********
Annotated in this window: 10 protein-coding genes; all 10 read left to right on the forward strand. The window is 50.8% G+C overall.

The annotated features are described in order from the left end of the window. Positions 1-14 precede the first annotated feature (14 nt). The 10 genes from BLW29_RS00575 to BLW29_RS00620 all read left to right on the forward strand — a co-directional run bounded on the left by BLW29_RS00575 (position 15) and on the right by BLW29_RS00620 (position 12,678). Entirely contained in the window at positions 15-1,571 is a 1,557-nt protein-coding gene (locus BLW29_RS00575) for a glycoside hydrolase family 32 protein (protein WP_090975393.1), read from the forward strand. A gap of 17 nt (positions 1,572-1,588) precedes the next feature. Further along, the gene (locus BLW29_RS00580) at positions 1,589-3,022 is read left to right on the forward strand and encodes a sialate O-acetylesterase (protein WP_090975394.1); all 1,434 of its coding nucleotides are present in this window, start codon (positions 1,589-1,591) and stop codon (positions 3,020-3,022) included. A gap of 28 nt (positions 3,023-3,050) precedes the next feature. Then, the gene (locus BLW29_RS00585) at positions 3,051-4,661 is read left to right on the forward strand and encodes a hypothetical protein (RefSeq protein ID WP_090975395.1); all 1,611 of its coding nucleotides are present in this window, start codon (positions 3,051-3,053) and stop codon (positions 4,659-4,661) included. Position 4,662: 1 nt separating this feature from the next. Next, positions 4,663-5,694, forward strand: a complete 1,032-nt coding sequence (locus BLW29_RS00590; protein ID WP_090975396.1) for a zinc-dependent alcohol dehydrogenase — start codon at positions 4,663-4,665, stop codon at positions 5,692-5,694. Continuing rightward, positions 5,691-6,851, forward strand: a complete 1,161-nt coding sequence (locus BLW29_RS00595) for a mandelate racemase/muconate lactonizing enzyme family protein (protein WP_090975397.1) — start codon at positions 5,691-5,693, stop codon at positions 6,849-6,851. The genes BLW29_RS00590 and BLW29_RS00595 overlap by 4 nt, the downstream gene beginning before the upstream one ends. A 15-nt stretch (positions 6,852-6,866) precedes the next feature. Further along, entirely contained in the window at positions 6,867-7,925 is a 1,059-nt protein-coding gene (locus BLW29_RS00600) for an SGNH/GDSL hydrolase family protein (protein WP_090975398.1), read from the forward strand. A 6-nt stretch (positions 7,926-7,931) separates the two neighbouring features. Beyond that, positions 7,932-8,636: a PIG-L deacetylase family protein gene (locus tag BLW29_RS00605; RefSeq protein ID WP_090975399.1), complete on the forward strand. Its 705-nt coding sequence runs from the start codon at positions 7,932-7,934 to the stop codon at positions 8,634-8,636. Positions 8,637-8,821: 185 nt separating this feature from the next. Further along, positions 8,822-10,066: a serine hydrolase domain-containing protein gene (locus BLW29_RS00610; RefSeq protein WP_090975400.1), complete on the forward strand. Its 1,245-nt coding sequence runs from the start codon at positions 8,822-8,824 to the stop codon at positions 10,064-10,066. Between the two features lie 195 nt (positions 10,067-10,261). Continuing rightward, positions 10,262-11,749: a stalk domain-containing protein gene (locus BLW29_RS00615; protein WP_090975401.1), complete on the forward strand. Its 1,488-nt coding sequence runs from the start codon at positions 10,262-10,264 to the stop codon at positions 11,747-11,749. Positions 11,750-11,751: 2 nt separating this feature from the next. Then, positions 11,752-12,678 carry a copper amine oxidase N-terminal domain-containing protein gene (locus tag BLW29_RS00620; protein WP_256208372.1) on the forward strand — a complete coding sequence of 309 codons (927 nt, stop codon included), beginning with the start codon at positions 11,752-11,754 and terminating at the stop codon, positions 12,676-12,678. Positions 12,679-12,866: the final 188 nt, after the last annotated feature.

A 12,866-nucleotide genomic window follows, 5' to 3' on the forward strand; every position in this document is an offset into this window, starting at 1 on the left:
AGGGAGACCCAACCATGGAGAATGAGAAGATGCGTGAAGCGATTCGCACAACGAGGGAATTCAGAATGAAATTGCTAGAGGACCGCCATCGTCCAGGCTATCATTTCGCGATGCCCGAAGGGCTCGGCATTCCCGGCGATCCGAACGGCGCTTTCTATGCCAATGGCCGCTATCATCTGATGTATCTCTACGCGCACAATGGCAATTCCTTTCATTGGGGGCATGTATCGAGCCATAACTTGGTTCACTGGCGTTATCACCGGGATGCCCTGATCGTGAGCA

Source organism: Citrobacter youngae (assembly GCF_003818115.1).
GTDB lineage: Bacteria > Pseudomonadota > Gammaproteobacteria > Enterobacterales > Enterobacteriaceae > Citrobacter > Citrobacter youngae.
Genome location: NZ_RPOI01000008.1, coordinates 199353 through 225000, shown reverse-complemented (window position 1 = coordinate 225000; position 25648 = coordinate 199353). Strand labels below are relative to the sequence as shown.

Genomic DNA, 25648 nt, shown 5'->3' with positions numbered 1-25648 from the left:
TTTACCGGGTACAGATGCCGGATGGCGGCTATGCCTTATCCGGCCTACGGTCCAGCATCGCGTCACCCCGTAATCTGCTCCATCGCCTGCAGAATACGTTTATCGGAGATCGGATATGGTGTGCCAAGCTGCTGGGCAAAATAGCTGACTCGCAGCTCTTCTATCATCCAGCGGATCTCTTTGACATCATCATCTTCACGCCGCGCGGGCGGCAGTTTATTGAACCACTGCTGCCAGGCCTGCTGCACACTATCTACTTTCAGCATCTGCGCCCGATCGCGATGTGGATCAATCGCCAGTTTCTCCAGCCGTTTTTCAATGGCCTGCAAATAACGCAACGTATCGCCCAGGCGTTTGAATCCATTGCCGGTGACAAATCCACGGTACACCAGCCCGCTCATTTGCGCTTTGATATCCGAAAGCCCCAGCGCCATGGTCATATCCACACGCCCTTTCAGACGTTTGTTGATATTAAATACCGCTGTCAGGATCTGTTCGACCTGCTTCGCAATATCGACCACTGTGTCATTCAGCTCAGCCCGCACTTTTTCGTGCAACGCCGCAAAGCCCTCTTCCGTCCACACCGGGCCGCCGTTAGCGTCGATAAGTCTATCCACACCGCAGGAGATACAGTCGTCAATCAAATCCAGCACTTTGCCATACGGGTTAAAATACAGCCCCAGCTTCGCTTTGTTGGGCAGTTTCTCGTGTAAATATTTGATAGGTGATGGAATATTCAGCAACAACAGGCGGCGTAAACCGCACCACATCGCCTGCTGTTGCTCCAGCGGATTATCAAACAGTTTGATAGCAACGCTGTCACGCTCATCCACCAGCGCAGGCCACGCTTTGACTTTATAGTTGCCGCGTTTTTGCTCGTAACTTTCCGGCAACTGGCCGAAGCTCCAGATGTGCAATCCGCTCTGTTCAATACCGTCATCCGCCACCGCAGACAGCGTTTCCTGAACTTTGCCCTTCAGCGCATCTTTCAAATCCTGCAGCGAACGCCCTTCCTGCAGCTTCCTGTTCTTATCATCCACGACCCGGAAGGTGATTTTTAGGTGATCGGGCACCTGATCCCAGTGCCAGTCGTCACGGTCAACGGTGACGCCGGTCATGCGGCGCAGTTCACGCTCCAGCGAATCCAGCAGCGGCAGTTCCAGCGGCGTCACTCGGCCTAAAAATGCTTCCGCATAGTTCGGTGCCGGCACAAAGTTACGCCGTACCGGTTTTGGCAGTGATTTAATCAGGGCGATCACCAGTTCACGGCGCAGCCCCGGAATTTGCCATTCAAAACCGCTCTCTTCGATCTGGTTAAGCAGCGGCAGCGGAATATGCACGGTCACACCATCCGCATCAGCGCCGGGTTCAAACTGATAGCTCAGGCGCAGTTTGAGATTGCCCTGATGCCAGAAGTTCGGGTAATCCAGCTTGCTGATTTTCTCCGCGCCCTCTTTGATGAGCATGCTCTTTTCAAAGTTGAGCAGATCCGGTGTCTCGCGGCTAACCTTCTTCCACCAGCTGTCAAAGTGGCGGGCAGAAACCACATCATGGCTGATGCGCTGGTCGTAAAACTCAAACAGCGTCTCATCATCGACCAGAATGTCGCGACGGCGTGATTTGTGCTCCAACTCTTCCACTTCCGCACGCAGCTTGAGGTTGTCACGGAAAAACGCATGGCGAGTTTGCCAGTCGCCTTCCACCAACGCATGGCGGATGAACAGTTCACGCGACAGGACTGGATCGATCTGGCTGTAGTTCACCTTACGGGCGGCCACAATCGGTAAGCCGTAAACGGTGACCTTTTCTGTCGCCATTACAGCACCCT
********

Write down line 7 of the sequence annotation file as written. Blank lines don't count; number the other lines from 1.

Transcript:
Genome location: NZ_RPOI01000008.1, coordinates 199353 through 225000, shown reverse-complemented (window position 1 = coordinate 225000; position 25648 = coordinate 199353). Strand labels below are relative to the sequence as shown.